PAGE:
In the midst of creative work at the Théâtre National Wallonie-Bruxelles, the L’Errance de l'hippocampe team met Marc Crommelinck, professor of neurophysiology at UCL. In this period when distancing is the rule, he returns to the importance and the need to cultivate emotion.
Basically, the human brain isn’t some kind of computer which calculates, or ‘runs’ algorithms. Antonio Damasio, the great American neurologist, was one of the first to argue that emotions play an extraordinarily important role in most cognitive functions such as memory and intellectual functions, motivation, perception, etc.
(…) There are descriptions of patients who suffer from ‘production aphasia’ (Broca's aphasia) which means that although they understand language, they no longer have access to their lexicon, their vocabulary - they’re unable to produce words. If I can speak now – something that seems so simple to us – if I want to say things and the words come to me so spontaneously, that’s because I have access to my vocabulary. If on the other hand I had a cerebrovascular accident [stroke] in a frontal cortical region of the left hemisphere (Broca's area), I would suddenly have aphasia. Has the vocabulary disappeared or is it just no longer available for us to access? Here’s a metaphor of a library that helps to understand the question. Is it that the library is destroyed, or have they taken away the ladder that I need to help me explore the books? It's a problem of availability versus accessibility. And we don't know the answer to that today.
But to come back to our emotions, when we get these aphasic patients to sing, music, with its strong emotional component allows to regain a certain access this lexical store. The emotion suddenly ‘reconnects’ the processes. Emotion is extraordinarily important. It cuts across all areas of cognition.
(…) The first thing that a baby in utero hears from the sixth month after conception, thus three months before birth, is the prosody of the mother's language: it’s in a certain sense the music of the language, which is detectable in a range of low frequencies and which expresses the emotions conveyed by the human voice. There have been some remarkable studies which show that the child, at this stage of brain maturity and in the intrauterine environment, can perceive (even if unconsciously) frequencies below 400 Hz. Nothing to do with the higher frequencies which allow us to recognize phonemes: the difference between Gros and Crocs, between Gue and Que. Those are very complex high frequencies, which are filtered through the amniotic fluid. The low frequencies of the prosody are not filtered. The baby in utero therefore hears this music in the mother's voice and may manifest, early after birth, a form of recognition of this voice.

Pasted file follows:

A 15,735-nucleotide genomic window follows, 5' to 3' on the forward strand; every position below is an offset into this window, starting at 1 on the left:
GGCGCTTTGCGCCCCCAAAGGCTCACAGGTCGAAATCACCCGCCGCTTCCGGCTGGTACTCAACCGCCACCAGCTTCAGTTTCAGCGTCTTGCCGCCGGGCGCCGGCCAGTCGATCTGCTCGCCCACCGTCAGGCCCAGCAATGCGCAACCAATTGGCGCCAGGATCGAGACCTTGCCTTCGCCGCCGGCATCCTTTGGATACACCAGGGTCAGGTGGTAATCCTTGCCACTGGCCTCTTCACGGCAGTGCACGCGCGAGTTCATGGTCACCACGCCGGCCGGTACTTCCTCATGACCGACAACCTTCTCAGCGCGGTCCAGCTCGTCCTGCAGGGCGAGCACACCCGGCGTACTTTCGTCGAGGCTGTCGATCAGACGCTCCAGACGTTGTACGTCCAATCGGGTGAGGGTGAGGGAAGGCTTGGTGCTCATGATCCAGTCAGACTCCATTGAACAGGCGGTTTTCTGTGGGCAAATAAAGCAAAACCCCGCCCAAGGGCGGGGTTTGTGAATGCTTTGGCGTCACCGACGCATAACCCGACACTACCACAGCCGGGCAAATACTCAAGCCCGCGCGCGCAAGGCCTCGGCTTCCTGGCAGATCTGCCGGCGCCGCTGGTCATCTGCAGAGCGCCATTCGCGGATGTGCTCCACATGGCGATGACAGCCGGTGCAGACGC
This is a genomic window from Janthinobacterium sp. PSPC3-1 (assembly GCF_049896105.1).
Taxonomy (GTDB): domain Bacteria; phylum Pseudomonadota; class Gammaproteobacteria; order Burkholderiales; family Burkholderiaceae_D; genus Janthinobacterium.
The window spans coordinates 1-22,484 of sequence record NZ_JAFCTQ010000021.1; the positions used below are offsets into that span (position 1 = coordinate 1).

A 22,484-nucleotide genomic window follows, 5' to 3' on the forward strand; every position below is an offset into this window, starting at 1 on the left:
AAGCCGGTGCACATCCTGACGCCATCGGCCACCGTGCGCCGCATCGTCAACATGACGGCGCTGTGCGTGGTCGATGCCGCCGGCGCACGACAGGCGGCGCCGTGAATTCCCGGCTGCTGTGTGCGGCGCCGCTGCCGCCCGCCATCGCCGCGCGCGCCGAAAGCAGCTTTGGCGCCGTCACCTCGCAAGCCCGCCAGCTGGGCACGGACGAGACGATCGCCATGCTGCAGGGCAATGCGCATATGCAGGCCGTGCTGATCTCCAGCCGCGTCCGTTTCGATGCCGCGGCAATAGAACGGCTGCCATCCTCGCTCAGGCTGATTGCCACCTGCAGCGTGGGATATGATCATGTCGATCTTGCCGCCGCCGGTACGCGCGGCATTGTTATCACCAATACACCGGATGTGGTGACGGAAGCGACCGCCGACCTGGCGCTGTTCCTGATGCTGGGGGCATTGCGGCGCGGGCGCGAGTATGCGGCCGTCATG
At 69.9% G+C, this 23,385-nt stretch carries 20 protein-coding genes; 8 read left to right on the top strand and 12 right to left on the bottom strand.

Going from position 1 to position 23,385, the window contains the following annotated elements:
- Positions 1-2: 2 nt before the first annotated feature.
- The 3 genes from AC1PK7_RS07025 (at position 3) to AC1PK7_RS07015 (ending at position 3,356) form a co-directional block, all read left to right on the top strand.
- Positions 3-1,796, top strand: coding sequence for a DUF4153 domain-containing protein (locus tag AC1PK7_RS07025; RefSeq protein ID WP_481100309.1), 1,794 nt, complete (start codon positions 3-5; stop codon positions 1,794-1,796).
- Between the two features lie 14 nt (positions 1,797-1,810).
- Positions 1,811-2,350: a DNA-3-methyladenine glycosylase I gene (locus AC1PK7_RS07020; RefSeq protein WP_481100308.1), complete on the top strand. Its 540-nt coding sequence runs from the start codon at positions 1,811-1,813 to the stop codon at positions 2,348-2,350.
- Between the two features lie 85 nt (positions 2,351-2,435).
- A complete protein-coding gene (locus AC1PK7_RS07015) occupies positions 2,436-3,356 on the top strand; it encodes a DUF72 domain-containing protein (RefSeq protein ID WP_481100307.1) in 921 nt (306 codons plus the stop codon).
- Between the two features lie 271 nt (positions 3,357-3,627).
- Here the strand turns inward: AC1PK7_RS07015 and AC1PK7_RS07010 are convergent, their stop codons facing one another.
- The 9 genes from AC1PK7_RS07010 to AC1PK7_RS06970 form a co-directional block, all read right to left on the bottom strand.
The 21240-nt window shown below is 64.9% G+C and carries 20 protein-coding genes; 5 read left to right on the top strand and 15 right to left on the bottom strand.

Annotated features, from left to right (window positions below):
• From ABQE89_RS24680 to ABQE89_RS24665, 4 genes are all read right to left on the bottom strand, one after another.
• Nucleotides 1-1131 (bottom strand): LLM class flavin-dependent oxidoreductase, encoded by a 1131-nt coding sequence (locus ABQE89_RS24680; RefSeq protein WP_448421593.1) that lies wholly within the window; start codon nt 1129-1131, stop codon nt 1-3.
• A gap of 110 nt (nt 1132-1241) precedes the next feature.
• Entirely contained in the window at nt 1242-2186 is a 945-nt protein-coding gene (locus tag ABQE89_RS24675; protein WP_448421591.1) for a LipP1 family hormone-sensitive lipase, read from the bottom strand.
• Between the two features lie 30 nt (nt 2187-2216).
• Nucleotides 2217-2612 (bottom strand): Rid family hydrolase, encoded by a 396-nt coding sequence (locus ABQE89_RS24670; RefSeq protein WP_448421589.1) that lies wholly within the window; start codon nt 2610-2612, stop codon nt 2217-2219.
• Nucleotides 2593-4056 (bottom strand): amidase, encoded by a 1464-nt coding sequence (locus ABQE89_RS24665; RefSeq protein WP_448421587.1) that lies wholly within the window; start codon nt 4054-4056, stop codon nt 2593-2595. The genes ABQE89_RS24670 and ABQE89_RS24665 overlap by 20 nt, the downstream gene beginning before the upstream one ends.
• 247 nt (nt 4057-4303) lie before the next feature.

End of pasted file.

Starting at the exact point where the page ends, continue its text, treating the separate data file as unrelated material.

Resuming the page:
But this music translates our life, it is emotion in language. When we speak, we sing. I'm singing right now, in a sense. I vary the tonal pitches as well as the rhythm, the intonations, and the intensities. And that's what the child hears.
A child at birth is very short-sighted. They see the mother's breast. That’s all they’re interested in anyway. And then quite quickly the ocular system matures. At the very beginning, the visual system isn’t very efficient, but the auditory cortex is already mature as early as three months before birth. Prosody is therefore the key to entering the language.
And it’s amazing because deep down it’s language that characterizes us. We are word-beings – zoon logon echon, as Aristotle says. The human is an animal with language. This is its distinguishing feature. And in language, there is emotion – of course in the sense of the words spoken, but also in the musicality of language. And in language, there is poetry, theatre, science, there is everything.
So, please, in our lives, in our schools, let us cultivate emotion. It is extraordinarily important to continue to be in emotional contact, in contact with our imagination, with the works that make us cry or laugh, that make us live. It's essential. Stop telling us that culture is not essential in these times of confinement.
— Interview on October 22, 2020.
→ Marc Crommelinck is professor emeritus in neuroscience at the University of Leuven. He has devoted his career to teaching psychology and neuroscience in different universities and, more recently, the epistemology of these disciplines. He has conducted research on eye-head coordination processes and the nervous mechanisms of face recognition. He was advisor to the rector for culture. He is a member of the Royal Belgian Academy of Medicine.
Photo of rehearsal of L'Errance de l'hippocampe.
Théâtre National Wallonie-Bruxelles, November 2020.